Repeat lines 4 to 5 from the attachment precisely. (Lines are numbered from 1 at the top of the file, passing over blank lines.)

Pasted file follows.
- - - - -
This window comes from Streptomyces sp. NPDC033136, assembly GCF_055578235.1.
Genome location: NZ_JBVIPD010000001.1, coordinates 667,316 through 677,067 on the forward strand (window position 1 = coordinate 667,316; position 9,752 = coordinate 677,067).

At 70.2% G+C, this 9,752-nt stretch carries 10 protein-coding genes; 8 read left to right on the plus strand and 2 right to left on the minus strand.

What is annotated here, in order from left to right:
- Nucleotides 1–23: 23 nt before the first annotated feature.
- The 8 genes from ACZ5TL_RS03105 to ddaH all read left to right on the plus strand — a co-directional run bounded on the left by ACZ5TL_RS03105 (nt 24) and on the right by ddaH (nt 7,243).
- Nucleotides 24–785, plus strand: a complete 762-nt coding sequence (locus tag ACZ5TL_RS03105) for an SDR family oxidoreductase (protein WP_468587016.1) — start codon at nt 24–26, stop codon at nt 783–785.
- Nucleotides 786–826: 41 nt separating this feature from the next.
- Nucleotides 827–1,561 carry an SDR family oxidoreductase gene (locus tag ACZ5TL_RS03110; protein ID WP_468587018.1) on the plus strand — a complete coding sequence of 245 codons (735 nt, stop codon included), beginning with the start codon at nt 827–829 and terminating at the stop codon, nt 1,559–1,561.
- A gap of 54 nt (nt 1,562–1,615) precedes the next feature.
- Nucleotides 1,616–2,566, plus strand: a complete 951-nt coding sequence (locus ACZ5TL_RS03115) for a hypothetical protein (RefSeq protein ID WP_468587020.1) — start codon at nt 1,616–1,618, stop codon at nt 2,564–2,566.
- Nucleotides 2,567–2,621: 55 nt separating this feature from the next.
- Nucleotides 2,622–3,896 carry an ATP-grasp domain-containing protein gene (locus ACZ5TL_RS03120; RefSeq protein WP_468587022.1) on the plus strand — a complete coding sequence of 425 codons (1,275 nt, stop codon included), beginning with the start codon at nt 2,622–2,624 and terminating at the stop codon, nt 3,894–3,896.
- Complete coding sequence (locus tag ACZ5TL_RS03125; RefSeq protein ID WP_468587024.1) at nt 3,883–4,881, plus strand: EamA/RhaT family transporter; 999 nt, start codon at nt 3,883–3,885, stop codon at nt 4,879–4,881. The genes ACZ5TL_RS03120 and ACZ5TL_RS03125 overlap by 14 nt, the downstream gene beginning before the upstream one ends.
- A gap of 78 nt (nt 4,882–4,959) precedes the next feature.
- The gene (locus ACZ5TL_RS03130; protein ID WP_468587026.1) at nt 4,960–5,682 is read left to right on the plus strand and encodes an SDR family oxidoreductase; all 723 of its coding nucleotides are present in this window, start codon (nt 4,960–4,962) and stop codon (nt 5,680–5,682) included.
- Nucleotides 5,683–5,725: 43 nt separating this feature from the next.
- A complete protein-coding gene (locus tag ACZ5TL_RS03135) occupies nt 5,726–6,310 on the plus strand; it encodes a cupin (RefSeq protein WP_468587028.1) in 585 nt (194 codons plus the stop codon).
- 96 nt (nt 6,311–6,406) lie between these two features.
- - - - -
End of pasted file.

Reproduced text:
What is annotated here, in order from left to right:
- Nucleotides 1–23: 23 nt before the first annotated feature.